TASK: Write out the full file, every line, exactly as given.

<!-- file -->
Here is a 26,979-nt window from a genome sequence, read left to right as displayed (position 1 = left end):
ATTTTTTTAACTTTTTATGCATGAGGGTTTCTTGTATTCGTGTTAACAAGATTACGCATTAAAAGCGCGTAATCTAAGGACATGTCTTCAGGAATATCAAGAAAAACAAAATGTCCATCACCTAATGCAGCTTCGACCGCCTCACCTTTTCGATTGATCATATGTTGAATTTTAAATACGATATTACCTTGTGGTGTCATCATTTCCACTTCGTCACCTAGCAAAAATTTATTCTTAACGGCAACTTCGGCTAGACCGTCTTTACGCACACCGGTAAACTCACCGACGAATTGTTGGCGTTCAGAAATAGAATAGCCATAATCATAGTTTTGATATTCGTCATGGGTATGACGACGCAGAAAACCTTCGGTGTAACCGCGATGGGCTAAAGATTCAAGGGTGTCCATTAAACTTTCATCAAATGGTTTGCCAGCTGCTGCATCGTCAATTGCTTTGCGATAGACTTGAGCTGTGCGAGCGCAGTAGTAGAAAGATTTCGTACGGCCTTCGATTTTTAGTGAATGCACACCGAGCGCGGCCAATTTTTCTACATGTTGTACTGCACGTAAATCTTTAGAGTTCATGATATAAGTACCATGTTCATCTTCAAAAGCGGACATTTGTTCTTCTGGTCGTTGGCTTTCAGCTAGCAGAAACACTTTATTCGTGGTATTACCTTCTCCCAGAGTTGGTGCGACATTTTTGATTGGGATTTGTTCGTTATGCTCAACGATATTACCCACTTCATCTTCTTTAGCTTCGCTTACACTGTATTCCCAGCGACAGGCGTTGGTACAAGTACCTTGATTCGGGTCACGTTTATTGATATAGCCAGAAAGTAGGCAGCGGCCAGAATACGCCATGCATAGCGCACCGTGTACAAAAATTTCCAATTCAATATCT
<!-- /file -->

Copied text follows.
Here is a 26,979-nt window from a genome sequence, read left to right as displayed (position 1 = left end):
ATTTTTTTAACTTTTTATGCATGAGGGTTTCTTGTATTCGTGTTAACAAGATTACGCATTAAAAGCGCGTAATCTAAGGACATGTCTTCAGGAATATCAAGAAAAACAAAATGTCCATCACCTAATGCAGCTTCGACCGCCTCACCTTTTCGATTGATCATATGTTGAATTTTAAATACGATATTACCTTGTGGTGTCATCATTTCCACTTCGTCACCTAGCAAAAATTTATTCTTAACGGCAACTTCGGCTAGACCGTCTTTACGCACACCGGTAAACTCACCGACGAATTGTTGGCGTTCAGAAATAGAATAGCCATAATCATAGTTTTGATATTCGTCATGGGTATGACGACGCAGAAAACCTTCGGTGTAACCGCGATGGGCTAAAGATTCAAGGGTGTCCATTAAACTTTCATCAAATGGTTTGCCAGCTGCTGCATCGTCAATTGCTTTGCGATAGACTTGAGCTGTGCGAGCGCAGTAGTAGAAAGATTTCGTACGGCCTTCGATTTTTAGTGAATGCACACCGAGCGCGGCCAATTTTTCTACATGTTGTACTGCACGTAAATCTTTAGAGTTCATGATATAAGTACCATGTTCATCTTCAAAAGCGGACATTTGTTCTTCTGGTCGTTGGCTTTCAGCTAGCAGAAACACTTTATTCGTGGTATTACCTTCTCCCAGAGTTGGTGCGACATTTTTGATTGGGATTTGTTCGTTATGCTCAACGATATTACCCACTTCATCTTCTTTAGCTTCGCTTACACTGTATTCCCAGCGACAGGCGTTGGTACAAGTACCTTGATTCGGGTCACGTTTATTGATATAGCCAGAAAGTAGGCAGCGGCCAGAATACGCCATGCATAGCGCACCGTGTACAAAAATTTCCAATTCAATATCT